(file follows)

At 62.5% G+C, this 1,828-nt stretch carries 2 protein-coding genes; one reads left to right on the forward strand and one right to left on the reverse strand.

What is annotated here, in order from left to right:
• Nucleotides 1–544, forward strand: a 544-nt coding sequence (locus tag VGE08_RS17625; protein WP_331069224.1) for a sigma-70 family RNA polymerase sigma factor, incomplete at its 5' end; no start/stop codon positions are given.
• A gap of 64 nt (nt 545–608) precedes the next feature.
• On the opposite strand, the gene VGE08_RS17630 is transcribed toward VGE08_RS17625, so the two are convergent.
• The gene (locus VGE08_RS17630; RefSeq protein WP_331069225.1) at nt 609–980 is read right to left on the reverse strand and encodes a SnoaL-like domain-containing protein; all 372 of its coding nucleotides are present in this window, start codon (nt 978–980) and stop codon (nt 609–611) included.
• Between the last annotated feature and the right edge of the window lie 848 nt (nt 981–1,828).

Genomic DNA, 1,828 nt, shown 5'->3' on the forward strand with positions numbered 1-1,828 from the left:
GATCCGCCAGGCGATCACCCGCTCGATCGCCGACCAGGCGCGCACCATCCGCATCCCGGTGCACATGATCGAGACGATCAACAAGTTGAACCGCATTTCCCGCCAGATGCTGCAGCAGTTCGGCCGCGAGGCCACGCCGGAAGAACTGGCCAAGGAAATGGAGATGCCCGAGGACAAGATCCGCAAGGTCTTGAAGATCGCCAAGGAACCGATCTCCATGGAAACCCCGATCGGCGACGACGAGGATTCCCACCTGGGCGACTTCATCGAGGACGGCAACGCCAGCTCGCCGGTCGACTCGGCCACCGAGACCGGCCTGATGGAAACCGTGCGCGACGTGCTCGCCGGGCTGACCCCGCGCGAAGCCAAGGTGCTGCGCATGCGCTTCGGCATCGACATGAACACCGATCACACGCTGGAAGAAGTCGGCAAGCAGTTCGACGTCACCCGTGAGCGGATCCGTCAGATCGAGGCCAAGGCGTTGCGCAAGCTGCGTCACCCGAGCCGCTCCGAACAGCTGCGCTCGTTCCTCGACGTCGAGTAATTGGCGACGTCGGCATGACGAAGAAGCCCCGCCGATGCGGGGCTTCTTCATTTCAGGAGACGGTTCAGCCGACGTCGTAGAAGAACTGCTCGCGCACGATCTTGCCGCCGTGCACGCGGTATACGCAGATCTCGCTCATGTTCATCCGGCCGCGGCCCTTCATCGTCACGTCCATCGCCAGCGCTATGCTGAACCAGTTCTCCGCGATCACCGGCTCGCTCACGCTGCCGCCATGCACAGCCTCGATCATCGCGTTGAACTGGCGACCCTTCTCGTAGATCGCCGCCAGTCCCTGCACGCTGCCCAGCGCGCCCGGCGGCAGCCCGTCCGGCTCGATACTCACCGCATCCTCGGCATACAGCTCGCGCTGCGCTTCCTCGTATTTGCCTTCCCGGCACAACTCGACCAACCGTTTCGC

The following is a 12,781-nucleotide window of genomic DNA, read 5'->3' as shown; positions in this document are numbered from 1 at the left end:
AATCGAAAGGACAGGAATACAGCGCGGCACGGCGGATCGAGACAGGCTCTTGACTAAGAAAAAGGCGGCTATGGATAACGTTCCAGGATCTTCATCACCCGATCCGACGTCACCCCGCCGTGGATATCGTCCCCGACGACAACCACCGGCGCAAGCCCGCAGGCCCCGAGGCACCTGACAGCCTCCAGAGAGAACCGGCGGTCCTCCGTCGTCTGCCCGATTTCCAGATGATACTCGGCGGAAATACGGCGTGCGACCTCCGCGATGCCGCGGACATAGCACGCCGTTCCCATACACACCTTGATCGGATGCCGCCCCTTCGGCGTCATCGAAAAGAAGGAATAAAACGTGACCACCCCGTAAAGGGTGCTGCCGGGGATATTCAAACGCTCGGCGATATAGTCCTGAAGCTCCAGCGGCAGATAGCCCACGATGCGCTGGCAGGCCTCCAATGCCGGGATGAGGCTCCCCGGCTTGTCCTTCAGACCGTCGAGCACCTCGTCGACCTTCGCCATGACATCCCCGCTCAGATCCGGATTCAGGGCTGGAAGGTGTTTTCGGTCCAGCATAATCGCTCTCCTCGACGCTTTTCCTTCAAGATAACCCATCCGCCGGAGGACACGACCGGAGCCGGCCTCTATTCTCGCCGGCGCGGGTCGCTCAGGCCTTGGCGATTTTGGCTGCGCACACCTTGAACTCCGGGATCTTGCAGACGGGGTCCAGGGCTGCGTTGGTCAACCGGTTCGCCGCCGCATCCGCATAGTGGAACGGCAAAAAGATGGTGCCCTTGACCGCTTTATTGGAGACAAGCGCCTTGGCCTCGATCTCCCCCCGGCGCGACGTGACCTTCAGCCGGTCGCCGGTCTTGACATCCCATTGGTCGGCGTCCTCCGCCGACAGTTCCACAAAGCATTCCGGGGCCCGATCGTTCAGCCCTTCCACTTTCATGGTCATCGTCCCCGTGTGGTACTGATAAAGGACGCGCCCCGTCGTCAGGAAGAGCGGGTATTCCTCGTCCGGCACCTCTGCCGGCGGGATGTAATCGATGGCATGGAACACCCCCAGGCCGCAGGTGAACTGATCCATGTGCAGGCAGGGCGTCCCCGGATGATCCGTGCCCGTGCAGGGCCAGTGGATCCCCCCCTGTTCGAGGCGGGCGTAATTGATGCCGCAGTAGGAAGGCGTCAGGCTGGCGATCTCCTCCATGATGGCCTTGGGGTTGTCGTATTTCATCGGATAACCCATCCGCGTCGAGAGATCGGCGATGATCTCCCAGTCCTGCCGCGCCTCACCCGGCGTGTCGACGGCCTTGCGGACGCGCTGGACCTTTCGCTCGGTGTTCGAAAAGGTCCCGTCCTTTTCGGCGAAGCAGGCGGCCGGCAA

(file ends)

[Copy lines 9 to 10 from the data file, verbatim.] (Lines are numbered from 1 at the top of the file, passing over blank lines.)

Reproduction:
GATCCGCCAGGCGATCACCCGCTCGATCGCCGACCAGGCGCGCACCATCCGCATCCCGGTGCACATGATCGAGACGATCAACAAGTTGAACCGCATTTCCCGCCAGATGCTGCAGCAGTTCGGCCGCGAGGCCACGCCGGAAGAACTGGCCAAGGAAATGGAGATGCCCGAGGACAAGATCCGCAAGGTCTTGAAGATCGCCAAGGAACCGATCTCCATGGAAACCCCGATCGGCGACGACGAGGATTCCCACCTGGGCGACTTCATCGAGGACGGCAACGCCAGCTCGCCGGTCGACTCGGCCACCGAGACCGGCCTGATGGAAACCGTGCGCGACGTGCTCGCCGGGCTGACCCCGCGCGAAGCCAAGGTGCTGCGCATGCGCTTCGGCATCGACATGAACACCGATCACACGCTGGAAGAAGTCGGCAAGCAGTTCGACGTCACCCGTGAGCGGATCCGTCAGATCGAGGCCAAGGCGTTGCGCAAGCTGCGTCACCCGAGCCGCTCCGAACAGCTGCGCTCGTTCCTCGACGTCGAGTAATTGGCGACGTCGGCATGACGAAGAAGCCCCGCCGATGCGGGGCTTCTTCATTTCAGGAGACGGTTCAGCCGACGTCGTAGAAGAACTGCTCGCGCACGATCTTGCCGCCGTGCACGCGGTATACGCAGATCTCGCTCATGTTCATCCGGCCGCGGCCCTTCATCGTCACGTCCATCGCCAGCGCTATGCTGAACCAGTTCTCCGCGATCACCGGCTCGCTCACGCTGCCGCCATGCACAGCCTCGATCATCGCGTTGAACTGGCGACCCTTCTCGTAGATCGCCGCCAGTCCCTGCACGCTGCCCAGCGCGCCCGGCGGCAGCCCGTCCGGCTCGATACTCACCGCATCCTCGGCATACAGCTCGCGCTGCGCTTCCTCGTATTTGCCTTCCCGGCACAACTCGACCAACCGTTTCGC

The following is a 12,781-nucleotide window of genomic DNA, read 5'->3' as shown; positions in this document are numbered from 1 at the left end: